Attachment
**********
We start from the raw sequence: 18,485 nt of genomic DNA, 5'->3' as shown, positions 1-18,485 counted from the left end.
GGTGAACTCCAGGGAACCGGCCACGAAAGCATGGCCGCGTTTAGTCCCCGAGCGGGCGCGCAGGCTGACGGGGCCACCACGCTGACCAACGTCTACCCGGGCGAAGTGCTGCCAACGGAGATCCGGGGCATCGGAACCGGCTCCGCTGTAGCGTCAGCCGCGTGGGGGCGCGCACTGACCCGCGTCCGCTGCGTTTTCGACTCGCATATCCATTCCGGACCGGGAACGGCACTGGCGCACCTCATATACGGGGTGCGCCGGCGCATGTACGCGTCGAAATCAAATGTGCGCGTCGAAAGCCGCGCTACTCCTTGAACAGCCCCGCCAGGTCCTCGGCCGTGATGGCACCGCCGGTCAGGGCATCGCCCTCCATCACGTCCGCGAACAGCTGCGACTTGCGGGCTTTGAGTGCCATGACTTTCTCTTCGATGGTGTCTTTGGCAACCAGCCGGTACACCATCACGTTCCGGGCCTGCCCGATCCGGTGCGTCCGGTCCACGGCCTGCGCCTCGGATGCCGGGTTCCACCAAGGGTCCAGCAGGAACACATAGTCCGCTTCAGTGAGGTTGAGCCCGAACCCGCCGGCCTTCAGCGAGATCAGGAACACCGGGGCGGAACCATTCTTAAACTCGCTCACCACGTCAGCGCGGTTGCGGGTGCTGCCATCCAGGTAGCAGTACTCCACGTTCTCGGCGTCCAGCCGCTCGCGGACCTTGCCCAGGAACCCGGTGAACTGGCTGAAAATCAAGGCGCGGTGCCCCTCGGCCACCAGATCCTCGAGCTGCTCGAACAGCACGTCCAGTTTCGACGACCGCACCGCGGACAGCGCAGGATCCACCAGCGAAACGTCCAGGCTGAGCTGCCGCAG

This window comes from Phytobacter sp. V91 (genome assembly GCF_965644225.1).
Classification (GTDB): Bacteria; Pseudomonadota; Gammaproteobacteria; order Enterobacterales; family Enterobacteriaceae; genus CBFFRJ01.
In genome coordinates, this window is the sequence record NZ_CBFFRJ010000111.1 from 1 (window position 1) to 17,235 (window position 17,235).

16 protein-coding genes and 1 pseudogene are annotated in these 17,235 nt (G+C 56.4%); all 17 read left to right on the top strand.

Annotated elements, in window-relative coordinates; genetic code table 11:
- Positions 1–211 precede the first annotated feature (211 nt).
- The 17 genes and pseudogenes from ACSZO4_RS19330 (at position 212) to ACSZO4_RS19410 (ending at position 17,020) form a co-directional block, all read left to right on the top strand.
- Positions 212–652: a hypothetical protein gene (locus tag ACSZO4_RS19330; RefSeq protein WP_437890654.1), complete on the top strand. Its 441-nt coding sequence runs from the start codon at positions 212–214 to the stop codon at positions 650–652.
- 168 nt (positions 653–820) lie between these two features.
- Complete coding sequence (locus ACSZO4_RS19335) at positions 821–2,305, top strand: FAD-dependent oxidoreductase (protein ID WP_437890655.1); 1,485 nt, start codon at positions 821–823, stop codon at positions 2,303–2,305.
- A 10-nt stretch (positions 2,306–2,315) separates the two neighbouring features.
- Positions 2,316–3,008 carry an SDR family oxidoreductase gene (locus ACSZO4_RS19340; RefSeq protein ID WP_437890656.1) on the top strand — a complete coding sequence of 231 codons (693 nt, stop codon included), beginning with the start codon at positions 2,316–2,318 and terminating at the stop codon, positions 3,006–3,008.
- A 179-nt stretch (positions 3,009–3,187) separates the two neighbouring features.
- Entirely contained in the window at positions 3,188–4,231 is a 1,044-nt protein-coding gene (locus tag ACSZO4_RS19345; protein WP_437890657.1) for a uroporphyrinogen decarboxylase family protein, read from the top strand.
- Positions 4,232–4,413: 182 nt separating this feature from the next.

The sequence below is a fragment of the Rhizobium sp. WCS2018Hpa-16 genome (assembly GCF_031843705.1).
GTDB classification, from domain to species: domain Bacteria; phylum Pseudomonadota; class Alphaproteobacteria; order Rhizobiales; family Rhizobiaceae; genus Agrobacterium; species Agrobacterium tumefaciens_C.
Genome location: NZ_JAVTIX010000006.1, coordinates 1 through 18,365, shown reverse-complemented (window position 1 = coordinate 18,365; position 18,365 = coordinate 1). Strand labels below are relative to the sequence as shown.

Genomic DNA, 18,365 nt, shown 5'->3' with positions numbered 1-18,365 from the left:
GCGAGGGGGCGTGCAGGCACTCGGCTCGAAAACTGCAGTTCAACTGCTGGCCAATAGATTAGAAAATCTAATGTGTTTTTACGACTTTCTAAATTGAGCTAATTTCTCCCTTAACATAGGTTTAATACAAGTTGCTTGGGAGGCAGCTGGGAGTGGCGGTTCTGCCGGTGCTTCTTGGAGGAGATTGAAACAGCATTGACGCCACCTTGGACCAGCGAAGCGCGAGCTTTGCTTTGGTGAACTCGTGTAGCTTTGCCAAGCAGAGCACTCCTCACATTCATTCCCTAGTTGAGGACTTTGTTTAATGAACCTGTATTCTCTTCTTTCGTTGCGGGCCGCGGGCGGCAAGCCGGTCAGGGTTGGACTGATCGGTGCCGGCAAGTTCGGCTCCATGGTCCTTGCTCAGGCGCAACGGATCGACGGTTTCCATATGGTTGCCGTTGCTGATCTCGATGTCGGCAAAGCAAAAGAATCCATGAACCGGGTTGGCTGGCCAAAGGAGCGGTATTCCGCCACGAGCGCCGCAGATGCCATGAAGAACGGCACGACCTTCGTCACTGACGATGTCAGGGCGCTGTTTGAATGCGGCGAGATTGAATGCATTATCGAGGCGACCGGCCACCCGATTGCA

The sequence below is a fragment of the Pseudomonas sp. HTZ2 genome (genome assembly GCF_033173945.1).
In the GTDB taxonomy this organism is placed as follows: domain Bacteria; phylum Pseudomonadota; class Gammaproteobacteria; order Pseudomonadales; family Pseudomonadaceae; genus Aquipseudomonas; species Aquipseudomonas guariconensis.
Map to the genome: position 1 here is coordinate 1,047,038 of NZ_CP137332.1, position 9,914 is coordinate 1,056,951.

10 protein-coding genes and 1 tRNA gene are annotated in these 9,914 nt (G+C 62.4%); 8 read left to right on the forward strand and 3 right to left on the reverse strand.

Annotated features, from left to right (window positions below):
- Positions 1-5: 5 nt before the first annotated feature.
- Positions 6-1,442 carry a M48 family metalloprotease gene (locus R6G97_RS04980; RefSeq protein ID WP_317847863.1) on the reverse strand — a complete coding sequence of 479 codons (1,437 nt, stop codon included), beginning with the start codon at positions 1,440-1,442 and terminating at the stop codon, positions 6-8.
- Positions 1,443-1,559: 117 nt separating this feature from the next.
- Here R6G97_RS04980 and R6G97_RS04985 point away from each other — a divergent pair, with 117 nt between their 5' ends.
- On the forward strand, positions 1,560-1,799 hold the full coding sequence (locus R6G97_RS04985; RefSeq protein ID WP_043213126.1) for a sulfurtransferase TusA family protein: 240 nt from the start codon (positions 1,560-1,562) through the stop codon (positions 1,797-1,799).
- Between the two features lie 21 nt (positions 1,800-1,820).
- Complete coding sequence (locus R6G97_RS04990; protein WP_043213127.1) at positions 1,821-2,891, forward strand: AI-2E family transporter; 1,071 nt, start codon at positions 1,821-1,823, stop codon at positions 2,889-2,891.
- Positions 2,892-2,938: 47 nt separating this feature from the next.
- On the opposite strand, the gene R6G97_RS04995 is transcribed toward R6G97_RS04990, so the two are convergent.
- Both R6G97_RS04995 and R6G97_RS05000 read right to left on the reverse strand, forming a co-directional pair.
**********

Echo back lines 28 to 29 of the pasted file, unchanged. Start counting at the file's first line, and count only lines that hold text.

- Positions 1-5: 5 nt before the first annotated feature.
- Positions 6-1,442 carry a M48 family metalloprotease gene (locus R6G97_RS04980; RefSeq protein ID WP_317847863.1) on the reverse strand — a complete coding sequence of 479 codons (1,437 nt, stop codon included), beginning with the start codon at positions 1,440-1,442 and terminating at the stop codon, positions 6-8.